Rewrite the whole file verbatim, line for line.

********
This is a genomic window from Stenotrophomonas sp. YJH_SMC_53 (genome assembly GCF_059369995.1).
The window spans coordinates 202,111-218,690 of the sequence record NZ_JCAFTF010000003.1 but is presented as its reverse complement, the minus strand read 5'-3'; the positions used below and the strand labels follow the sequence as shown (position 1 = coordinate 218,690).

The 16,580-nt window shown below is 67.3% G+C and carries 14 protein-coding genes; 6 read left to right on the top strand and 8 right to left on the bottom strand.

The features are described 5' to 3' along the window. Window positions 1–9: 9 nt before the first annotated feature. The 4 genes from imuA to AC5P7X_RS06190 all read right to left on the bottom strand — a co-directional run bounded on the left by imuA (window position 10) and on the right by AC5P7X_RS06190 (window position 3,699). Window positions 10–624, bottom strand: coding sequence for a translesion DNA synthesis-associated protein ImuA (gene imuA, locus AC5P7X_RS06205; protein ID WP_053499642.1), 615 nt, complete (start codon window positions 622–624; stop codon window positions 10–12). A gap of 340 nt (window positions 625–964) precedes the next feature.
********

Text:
This is a genomic window from Stenotrophomonas sp. YJH_SMC_53 (genome assembly GCF_059369995.1).
The window spans coordinates 202,111-218,690 of the sequence record NZ_JCAFTF010000003.1 but is presented as its reverse complement, the minus strand read 5'-3'; the positions used below and the strand labels follow the sequence as shown (position 1 = coordinate 218,690).

The 16,580-nt window shown below is 67.3% G+C and carries 14 protein-coding genes; 6 read left to right on the top strand and 8 right to left on the bottom strand.

The features are described 5' to 3' along the window. Window positions 1–9: 9 nt before the first annotated feature. The 4 genes from imuA to AC5P7X_RS06190 all read right to left on the bottom strand — a co-directional run bounded on the left by imuA (window position 10) and on the right by AC5P7X_RS06190 (window position 3,699). Window positions 10–624, bottom strand: coding sequence for a translesion DNA synthesis-associated protein ImuA (gene imuA, locus AC5P7X_RS06205; protein ID WP_053499642.1), 615 nt, complete (start codon window positions 622–624; stop codon window positions 10–12). A gap of 340 nt (window positions 625–964) precedes the next feature.